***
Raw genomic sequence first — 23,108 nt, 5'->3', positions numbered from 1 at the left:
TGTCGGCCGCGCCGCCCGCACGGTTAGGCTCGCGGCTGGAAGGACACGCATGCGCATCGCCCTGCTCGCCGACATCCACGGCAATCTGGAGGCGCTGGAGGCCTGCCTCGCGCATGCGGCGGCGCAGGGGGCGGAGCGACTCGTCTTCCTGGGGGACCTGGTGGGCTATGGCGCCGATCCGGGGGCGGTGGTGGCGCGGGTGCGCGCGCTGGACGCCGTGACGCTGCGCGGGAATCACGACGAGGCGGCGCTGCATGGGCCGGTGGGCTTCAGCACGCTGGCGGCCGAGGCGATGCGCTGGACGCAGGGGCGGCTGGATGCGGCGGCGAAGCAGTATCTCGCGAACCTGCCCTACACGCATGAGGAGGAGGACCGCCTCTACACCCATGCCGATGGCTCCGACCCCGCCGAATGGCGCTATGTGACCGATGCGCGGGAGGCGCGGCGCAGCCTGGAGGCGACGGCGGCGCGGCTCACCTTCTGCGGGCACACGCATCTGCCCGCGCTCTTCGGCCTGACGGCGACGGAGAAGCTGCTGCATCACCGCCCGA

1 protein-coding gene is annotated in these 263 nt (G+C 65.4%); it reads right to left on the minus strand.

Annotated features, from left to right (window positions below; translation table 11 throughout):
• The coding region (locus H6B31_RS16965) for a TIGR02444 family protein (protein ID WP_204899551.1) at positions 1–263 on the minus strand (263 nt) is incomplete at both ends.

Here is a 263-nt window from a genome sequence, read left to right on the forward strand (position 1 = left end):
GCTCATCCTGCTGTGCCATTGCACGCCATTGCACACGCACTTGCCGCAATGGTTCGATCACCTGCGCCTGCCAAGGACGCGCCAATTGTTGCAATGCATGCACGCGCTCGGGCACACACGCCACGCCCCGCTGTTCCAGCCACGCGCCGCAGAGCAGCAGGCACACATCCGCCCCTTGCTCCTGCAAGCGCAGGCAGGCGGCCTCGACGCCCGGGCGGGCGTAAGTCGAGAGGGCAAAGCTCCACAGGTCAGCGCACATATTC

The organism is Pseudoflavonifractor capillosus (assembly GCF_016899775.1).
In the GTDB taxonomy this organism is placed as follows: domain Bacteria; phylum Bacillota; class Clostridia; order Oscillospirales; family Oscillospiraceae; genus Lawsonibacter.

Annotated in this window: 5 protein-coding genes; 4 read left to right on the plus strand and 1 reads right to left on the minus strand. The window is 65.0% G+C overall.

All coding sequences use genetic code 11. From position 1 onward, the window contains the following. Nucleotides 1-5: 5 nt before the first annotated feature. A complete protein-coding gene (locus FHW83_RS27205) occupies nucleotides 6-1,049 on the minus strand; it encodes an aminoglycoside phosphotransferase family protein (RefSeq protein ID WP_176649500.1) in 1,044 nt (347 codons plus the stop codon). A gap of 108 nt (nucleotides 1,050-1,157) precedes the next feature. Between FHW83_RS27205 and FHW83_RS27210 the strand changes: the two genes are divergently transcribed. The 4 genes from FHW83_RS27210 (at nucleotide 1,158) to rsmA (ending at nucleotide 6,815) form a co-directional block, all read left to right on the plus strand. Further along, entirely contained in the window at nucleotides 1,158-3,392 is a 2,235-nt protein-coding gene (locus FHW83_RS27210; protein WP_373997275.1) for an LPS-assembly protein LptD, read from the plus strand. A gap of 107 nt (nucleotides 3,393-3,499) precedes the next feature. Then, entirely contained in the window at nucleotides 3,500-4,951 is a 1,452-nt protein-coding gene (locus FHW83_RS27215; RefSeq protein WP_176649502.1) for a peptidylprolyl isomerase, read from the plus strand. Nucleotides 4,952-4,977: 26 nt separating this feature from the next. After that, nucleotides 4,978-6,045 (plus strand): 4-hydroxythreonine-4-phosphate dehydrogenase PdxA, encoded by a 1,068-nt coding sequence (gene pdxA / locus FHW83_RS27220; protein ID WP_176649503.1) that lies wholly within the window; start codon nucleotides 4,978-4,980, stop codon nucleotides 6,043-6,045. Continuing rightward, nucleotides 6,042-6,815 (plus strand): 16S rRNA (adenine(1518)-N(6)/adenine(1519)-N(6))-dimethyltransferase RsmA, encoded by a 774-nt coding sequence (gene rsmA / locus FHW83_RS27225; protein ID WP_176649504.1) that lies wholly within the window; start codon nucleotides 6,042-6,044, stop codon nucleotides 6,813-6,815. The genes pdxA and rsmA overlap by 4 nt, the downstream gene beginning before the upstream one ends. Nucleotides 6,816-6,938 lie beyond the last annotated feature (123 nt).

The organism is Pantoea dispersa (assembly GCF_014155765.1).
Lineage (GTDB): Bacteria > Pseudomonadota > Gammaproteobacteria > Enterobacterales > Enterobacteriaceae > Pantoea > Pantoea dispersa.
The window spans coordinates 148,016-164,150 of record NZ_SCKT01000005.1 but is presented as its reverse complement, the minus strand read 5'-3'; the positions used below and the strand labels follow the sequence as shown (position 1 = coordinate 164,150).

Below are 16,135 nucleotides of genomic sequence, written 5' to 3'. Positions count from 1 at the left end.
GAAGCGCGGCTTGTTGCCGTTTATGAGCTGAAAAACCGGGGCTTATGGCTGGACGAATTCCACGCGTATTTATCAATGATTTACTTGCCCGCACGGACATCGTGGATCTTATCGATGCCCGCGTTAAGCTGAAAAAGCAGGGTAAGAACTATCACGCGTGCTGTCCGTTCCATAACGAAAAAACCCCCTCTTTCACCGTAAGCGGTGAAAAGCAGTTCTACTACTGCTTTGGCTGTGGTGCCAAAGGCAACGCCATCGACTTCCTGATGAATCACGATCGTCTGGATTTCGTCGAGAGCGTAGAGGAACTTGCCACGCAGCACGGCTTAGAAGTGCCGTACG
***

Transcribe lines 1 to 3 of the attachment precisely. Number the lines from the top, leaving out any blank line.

Raw genomic sequence first — 23,108 nt, 5'->3', positions numbered from 1 at the left:
TGTCGGCCGCGCCGCCCGCACGGTTAGGCTCGCGGCTGGAAGGACACGCATGCGCATCGCCCTGCTCGCCGACATCCACGGCAATCTGGAGGCGCTGGAGGCCTGCCTCGCGCATGCGGCGGCGCAGGGGGCGGAGCGACTCGTCTTCCTGGGGGACCTGGTGGGCTATGGCGCCGATCCGGGGGCGGTGGTGGCGCGGGTGCGCGCGCTGGACGCCGTGACGCTGCGCGGGAATCACGACGAGGCGGCGCTGCATGGGCCGGTGGGCTTCAGCACGCTGGCGGCCGAGGCGATGCGCTGGACGCAGGGGCGGCTGGATGCGGCGGCGAAGCAGTATCTCGCGAACCTGCCCTACACGCATGAGGAGGAGGACCGCCTCTACACCCATGCCGATGGCTCCGACCCCGCCGAATGGCGCTATGTGACCGATGCGCGGGAGGCGCGGCGCAGCCTGGAGGCGACGGCGGCGCGGCTCACCTTCTGCGGGCACACGCATCTGCCCGCGCTCTTCGGCCTGACGGCGACGGAGAAGCTGCTGCATCACCGCCCGA

1 protein-coding gene is annotated in these 263 nt (G+C 65.4%); it reads right to left on the minus strand.